There is a program that airs on the Oxygen True Crime Channel that details the 911 calls that come into a 911 call center just outside of Cleveland. These calls detail all kinds of things from shootings and stabbings to reports of naked people walking down the street. It's compelling.

But terrifying is probably a better description of what a Lafayette woman had to deal with last week when her house caught on fire. She told the dispatcher, "I'm going to burn to death."

The whole house on Gerald Drive in Lafayette was completely consumed by fire. The two people who live there were able to get out of the home, but the woman decided to go back inside to get her pets.

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Once the woman was inside, the smoke and fire were all-consuming. She couldn't find her pets so she decided to retreat into a bedroom and close the door. She was trapped. That's when the woman called 911, and dispatcher Shawnee Prejean picked up the call.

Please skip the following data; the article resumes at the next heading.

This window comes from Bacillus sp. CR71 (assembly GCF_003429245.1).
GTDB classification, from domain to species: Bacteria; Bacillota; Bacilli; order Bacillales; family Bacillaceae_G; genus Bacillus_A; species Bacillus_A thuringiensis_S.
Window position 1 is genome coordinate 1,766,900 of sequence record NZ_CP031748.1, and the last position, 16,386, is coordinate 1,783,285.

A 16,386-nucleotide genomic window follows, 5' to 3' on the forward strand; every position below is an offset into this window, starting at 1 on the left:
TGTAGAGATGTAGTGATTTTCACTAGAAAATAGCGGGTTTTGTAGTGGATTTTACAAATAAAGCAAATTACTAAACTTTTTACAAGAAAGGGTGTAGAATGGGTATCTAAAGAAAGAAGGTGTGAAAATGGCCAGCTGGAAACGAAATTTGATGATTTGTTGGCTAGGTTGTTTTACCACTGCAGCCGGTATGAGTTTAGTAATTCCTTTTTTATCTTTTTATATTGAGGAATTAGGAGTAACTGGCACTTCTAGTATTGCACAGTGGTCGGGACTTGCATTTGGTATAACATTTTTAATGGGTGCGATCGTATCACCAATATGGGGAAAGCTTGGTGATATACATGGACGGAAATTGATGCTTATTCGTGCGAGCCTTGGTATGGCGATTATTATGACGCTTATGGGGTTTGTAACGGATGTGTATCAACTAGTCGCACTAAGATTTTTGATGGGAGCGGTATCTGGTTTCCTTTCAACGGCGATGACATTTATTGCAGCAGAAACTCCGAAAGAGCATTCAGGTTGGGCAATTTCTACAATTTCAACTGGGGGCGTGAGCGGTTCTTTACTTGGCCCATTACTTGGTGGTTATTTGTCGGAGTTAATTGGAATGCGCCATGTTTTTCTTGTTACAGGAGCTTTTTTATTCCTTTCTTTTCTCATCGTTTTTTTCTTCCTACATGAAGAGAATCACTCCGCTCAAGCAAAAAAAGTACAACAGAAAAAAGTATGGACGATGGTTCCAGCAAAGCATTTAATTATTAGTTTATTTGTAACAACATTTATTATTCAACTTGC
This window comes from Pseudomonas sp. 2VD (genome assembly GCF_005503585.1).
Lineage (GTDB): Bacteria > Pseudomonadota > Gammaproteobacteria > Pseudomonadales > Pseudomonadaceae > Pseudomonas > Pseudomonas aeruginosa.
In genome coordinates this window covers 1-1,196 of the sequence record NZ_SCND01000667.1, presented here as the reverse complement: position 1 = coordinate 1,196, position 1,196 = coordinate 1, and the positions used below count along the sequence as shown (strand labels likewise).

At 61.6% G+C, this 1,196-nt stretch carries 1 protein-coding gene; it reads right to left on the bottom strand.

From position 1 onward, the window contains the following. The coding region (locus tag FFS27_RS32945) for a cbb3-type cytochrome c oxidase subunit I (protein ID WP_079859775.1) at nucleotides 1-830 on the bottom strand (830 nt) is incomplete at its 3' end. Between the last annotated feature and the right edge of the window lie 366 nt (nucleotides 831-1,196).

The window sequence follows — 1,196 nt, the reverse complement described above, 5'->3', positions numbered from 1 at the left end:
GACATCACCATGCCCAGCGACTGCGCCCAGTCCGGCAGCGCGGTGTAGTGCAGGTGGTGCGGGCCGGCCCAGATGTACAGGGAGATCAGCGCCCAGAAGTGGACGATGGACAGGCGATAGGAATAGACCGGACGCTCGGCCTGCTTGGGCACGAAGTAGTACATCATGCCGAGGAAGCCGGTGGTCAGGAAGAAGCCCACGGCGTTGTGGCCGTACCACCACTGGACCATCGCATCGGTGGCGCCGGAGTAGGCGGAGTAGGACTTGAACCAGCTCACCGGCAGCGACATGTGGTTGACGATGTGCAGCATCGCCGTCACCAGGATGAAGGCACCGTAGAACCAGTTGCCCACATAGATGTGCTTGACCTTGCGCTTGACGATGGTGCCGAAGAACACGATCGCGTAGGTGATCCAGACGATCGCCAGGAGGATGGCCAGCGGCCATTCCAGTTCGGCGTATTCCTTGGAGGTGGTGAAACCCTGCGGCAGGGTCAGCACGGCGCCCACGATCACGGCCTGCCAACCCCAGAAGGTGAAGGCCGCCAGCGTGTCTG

Prejean says she kept repeatedly asking the woman the same questions over and over to keep her engaged in conversation while firefighters were working to get into the burning home to rescue her. Prejean says she worked to try to keep the woman as calm as possible even when the woman burst out with, "I'm going to die".

Prejean says she knew she had to keep the woman calm. Prejean told our news partners at KATC,

......I asked the same questions over to get her to give me a good answer. Which room are you in? Can you tell me which bedroom you're in? She was able to tell me she was in the back bedroom near the shed, and that was the piece of information I needed to get to the crews on the ground.

While Prejean says this is just her job, and it's what she does, she says she also thinks there was a higher power helping out during this situation.

Prejean says she was able to guide firefighters to the room where the woman was, and they were able to safely get her out of the home.

Lafayette fire officials remind us that it's never a good idea to return to a burning structure once you have reached safety.

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